What is a Dovetail Joint?

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  • Written By: Mary McMahon
  • Edited By: O. Wallace
  • Last Modified Date: 06 November 2019
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A dovetail joint is a type of mortise and tenon joint made with a series of trapezoidal pins which interlock with similarly-shaped tails. This joint is famous for its tensile strength, and it is also popular with woodworkers because it can be aesthetically pleasing. Several different styles of dovetail joint can be used in woodworking projects, and the joints may be cut by hand or with specifically designed jigs which are available from hardware stores.

This joint is one of the oldest woodworking joints in continuous use. Numerous cultures developed the dovetail joint independently, and very fine examples can be seen everywhere from Egyptian funeral furniture to furnishings made in Ancient China. While creating dovetail joints can be somewhat challenging, when the joints are made properly, they should fit so snugly that not even glue is required to hold the two pieces of wood together.


In a classic through dovetail joint, the end grains of both pieces of wood can clearly be seen at the joint. This creates a specific aesthetic look which some people like, allowing viewers to see and enjoy the grain of the wood used in the project. A half-blind joint is made by creating sockets in the piece of wood used to create the tails, allowing the pins to be seen from the side of the joint, but not from the front, hiding the end grain of the pins. This type of dovetail joint is often used for things like drawers, as an alternative to facing the drawer with wood to hide the dovetail joint.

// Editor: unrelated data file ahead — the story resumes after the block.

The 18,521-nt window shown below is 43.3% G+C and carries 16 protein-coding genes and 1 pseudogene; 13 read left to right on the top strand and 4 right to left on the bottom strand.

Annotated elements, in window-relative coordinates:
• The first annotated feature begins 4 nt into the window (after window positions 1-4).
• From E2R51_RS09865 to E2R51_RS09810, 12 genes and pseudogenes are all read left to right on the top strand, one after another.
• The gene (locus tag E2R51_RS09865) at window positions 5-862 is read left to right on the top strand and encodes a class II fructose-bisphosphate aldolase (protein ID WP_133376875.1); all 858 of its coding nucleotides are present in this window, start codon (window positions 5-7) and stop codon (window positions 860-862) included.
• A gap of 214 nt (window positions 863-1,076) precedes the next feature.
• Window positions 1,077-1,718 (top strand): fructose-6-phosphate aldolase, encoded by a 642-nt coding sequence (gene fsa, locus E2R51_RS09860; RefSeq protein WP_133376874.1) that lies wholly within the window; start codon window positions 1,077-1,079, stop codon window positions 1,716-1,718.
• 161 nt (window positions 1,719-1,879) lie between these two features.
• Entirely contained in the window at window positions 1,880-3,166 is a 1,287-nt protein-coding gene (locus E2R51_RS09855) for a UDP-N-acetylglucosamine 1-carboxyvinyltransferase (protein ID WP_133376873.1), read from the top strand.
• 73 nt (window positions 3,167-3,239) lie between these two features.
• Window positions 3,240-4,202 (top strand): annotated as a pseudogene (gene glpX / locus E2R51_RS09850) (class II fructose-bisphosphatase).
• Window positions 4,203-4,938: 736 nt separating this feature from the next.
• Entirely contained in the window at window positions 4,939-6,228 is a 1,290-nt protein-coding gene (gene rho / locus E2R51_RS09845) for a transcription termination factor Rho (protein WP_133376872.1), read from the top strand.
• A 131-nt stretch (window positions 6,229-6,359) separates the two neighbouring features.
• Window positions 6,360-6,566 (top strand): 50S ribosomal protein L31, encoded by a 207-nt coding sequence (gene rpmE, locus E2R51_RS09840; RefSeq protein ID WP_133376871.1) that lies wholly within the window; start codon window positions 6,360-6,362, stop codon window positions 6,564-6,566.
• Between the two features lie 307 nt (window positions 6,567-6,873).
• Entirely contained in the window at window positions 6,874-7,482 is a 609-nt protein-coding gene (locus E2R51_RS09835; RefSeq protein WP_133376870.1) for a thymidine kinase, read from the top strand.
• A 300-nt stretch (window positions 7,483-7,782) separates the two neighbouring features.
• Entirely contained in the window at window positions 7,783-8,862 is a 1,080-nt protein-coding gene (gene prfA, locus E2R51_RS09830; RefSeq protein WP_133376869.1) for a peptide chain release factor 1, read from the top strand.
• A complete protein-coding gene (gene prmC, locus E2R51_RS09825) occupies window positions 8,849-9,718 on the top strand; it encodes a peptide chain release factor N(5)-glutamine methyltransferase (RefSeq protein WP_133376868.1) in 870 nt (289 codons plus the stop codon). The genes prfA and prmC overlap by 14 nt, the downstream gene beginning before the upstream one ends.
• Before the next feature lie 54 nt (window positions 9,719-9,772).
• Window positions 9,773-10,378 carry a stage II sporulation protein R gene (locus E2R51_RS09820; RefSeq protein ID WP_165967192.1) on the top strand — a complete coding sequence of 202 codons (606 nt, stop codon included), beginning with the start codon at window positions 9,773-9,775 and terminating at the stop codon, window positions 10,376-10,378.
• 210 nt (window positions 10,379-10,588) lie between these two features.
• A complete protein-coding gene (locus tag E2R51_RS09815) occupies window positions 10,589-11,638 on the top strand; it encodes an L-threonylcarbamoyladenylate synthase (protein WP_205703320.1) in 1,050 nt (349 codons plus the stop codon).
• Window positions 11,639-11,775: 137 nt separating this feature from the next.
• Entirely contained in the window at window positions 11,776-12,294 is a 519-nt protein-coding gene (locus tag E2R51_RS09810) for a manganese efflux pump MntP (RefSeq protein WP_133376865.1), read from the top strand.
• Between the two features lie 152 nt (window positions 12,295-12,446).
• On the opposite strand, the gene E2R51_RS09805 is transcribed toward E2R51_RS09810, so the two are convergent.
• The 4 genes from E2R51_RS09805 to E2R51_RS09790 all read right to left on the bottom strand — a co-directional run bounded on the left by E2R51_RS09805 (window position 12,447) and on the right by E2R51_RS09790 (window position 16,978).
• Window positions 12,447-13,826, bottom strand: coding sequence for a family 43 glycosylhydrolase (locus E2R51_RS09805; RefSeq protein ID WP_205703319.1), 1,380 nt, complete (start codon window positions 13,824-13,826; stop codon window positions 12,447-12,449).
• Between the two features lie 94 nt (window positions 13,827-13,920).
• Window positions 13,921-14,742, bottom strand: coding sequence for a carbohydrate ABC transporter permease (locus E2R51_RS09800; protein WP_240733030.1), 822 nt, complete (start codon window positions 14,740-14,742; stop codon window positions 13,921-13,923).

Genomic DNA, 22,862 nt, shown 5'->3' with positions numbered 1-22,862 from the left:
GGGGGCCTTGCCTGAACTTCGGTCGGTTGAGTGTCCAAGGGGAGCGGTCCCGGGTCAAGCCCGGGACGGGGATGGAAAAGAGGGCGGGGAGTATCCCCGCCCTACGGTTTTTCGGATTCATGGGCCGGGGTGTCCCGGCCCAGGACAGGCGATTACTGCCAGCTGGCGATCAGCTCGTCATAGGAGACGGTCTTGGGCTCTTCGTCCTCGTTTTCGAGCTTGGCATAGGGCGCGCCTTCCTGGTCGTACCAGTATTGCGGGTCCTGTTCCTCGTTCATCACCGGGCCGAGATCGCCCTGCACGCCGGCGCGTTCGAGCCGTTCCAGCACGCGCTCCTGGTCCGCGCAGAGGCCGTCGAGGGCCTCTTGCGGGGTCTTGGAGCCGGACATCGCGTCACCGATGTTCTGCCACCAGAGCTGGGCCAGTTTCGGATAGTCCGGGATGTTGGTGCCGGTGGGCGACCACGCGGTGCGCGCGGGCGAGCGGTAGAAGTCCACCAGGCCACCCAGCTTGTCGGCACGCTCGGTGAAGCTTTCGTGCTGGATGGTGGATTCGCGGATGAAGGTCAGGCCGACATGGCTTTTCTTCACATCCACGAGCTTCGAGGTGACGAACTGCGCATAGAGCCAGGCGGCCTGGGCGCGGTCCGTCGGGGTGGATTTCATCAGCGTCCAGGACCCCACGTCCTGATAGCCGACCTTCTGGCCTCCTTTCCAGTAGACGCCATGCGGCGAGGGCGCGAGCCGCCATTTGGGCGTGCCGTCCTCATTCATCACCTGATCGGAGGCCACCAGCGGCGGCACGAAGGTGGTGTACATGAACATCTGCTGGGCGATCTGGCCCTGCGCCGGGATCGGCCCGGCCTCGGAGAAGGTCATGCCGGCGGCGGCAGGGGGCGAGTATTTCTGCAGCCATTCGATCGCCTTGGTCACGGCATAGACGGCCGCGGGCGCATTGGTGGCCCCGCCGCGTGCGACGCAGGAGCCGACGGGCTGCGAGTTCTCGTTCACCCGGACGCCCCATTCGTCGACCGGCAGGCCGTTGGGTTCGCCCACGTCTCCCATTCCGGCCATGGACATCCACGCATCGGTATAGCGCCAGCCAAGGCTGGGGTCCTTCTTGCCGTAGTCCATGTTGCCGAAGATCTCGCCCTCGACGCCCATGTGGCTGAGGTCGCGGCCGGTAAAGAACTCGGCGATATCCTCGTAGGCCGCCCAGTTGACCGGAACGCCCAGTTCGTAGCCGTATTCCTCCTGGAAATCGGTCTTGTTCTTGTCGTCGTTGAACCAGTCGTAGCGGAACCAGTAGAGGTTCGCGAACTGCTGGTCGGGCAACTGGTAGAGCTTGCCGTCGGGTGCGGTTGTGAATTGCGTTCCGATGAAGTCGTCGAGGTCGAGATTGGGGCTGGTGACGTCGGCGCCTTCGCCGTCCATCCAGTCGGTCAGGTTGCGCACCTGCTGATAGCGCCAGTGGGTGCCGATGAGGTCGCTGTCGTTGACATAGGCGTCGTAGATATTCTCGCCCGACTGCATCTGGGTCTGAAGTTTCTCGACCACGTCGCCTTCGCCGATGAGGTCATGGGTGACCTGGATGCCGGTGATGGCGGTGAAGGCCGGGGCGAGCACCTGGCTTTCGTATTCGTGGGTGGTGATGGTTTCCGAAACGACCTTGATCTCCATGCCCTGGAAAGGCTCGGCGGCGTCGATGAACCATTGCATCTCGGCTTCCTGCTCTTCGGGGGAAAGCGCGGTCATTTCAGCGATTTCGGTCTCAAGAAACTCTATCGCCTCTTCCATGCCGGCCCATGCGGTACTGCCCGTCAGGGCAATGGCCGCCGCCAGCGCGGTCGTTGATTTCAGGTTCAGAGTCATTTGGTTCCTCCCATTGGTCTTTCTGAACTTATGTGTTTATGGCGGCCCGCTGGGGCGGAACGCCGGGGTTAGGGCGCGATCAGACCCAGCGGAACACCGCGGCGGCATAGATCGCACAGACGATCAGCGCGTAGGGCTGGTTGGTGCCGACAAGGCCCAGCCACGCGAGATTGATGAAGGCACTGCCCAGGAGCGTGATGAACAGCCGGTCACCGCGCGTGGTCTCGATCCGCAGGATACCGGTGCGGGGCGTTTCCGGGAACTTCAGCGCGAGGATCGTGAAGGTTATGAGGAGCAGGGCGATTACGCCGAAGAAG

Full blind dovetail joints are made in such a way that the joint becomes invisible, making it impossible to see how the two pieces of wood are joined together. Creating full blind dovetails is very challenging, but some people find it aesthetically desirable for certain kinds of projects. Another version of the dovetail joint is the sliding dovetail, made with a single pin and tail which interlock to hold a length of wood at a right angle. This style is often used for things like shelves, with the joint holding the shelf in place.

The style of the dovetail joint is very similar to the comb or box joint, since both joints involve creating interlocking teeth which will hold pieces of wood together. However, the pins and tails of dovetails are trapezoidal to triangular in shape, while box joints are made with squared pins and tails. A box joint also usually needs to be glued to help the joint stay together.


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